More cases to be dropped involving former Fort Lauderdale cops

17 more cases expected to be dropped involving officers accused in racist exchanges


FORT LAUDERDALE, Fla. – Attorney Michael Gottlieb believes we are seeing only the tip of the iceberg in the scandal involving four former Fort Lauderdale police officers accused of creating a racially charged video and sending racially biased text messages.

The officers have been identified as Alex Alvarez, 22; James Wells, 29; Jason Holding, 31; and Christopher Sousa, 25.

"There is going to be guys who are sitting in prison right now that are saying I told you so to their lawyer, and now that allegation is going to be proved. So you are going to open up the appellate flood gates," said Gottlieb, whose own client's case was dismissed following the investigation.

"You have the stopping officer who is racist; you have the backup officer who is racist. You have a group of individuals that are going around almost like vigilante justice," Gottlieb said.

So far, the state attorney has dismissed eight misdemeanor cases and 17 more are scheduled to be dropped. In 11 misdemeanor cases the defendants had already pleaded guilty. Twelve felony cases that the officers were involved in were also dismissed, as well as one juvenile case.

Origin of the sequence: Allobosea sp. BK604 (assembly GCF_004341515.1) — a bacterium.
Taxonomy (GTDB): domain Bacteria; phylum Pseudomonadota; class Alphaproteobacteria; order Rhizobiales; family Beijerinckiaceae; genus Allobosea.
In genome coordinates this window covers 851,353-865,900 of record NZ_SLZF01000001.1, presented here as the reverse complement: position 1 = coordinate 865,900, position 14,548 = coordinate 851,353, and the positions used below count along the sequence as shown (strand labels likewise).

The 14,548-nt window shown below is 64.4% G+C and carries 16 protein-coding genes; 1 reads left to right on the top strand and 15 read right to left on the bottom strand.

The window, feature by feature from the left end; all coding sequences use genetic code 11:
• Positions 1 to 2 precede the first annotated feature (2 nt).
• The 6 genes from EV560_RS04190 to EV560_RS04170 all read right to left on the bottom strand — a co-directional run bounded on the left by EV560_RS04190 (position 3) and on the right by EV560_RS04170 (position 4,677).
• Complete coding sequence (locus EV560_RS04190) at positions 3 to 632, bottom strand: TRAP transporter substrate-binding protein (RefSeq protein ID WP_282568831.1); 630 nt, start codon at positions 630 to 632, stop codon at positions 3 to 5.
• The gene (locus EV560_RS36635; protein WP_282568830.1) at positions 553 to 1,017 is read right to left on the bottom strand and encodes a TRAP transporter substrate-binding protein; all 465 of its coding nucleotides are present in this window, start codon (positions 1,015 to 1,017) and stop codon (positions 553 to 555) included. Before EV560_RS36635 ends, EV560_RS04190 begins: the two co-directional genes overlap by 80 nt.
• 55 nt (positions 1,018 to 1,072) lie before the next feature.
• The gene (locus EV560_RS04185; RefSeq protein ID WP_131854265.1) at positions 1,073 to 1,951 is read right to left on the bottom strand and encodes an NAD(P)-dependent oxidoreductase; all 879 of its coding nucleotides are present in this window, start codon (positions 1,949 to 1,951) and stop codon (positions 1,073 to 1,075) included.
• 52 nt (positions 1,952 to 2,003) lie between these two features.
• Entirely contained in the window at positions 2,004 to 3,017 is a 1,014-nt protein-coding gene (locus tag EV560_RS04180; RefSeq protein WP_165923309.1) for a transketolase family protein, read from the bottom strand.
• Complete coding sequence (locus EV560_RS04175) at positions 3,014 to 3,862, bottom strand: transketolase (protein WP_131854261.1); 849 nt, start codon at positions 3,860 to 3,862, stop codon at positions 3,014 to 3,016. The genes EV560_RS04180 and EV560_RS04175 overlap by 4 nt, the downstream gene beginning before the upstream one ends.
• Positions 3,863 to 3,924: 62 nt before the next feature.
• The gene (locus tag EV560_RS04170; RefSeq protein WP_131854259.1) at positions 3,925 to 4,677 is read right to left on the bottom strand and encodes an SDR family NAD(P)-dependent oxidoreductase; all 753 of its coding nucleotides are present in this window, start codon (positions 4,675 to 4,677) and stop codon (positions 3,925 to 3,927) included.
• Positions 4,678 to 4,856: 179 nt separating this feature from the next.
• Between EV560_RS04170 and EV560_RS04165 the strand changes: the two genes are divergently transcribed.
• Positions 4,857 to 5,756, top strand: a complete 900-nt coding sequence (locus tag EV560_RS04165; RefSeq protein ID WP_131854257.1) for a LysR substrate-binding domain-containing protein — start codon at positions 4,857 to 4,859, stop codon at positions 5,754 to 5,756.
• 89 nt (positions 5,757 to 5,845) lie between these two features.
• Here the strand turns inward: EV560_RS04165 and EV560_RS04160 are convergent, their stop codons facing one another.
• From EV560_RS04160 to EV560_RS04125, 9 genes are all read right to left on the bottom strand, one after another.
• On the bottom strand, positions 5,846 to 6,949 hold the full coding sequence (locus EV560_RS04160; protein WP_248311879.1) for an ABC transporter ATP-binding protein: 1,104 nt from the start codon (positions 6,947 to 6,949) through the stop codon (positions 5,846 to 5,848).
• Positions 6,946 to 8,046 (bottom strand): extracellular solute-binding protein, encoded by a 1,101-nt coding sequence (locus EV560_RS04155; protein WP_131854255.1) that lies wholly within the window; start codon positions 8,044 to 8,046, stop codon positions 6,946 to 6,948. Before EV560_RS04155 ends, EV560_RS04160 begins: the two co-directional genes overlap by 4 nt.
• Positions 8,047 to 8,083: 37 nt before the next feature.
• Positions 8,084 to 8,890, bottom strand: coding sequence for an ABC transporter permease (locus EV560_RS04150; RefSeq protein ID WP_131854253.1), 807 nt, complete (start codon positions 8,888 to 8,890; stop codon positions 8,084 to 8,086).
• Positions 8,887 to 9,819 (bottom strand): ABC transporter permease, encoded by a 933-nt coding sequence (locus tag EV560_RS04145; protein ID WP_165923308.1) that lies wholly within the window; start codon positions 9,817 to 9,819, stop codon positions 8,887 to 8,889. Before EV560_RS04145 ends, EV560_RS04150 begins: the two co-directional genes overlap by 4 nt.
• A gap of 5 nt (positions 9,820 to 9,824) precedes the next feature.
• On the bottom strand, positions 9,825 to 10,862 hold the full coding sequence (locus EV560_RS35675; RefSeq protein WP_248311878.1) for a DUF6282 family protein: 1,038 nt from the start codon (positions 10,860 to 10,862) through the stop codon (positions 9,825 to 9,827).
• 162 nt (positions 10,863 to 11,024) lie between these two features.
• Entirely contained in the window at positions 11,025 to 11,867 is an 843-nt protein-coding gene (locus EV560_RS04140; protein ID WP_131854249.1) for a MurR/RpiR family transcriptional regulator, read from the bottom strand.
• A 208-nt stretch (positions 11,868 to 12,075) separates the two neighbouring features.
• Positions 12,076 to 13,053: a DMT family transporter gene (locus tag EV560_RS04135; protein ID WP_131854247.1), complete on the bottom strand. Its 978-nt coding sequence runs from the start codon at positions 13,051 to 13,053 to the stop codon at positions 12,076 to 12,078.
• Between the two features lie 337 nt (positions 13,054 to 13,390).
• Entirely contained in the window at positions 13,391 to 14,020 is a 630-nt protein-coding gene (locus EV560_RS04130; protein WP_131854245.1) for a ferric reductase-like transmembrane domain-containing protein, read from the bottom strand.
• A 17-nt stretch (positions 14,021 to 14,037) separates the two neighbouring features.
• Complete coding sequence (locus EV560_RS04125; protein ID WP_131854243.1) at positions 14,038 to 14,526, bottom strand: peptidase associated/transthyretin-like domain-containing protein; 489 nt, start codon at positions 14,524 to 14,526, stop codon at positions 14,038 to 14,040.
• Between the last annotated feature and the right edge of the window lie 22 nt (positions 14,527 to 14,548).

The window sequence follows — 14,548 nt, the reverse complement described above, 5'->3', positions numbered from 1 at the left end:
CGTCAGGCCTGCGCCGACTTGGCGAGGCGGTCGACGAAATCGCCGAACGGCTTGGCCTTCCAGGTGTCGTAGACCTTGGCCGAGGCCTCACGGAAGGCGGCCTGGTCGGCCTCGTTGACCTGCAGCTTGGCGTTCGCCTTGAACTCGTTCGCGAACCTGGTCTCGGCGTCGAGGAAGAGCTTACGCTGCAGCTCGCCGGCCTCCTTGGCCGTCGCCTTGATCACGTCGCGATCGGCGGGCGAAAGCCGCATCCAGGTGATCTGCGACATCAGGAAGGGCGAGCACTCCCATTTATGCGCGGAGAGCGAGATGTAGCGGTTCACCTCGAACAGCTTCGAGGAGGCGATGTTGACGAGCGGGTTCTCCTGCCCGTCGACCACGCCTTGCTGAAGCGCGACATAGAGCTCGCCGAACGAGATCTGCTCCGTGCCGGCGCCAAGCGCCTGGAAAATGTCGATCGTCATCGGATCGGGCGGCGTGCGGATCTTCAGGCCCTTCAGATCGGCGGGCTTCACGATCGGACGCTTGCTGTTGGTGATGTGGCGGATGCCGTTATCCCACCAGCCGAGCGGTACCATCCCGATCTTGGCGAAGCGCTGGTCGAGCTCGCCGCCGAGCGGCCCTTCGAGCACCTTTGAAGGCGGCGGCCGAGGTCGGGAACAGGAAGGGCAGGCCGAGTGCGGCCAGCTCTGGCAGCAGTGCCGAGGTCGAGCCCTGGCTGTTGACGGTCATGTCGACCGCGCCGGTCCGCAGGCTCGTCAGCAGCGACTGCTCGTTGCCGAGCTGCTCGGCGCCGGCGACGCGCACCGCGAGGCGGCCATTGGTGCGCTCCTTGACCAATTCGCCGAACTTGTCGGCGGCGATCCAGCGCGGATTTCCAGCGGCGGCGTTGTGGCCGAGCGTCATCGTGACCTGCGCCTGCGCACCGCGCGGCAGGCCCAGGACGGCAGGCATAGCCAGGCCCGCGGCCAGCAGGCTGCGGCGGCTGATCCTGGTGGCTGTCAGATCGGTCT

But the Public Defender's Office said it is still not enough. They believe the State Attorney's Office needs to send a clear message to the public that this type of behavior will not be tolerated and restore faith in the justice system.

"I believe all 56 cases pending in this office should be dismissed," Chief Assistant Public Defender Gordon Weeks said. "But in this office, we have only seen approximately five cases that have been dismissed."

Gottlieb's client was pulled over for not wearing his seat belt and ended up in jail on a marijuana possession charge.

"I think his civil rights have been violated and we are going to move against the City of Fort Lauderdale," Gottlieb said.

The Fort Lauderdale Police Department has declined to release the officer's pictures, citing an exemption for law enforcement officers. Some said names are not enough to jar a person's memory if he may have been wronged by one of them.                                                   

"We need to see these police officers and their photographs need to be released and disseminated to the public," Weeks said.

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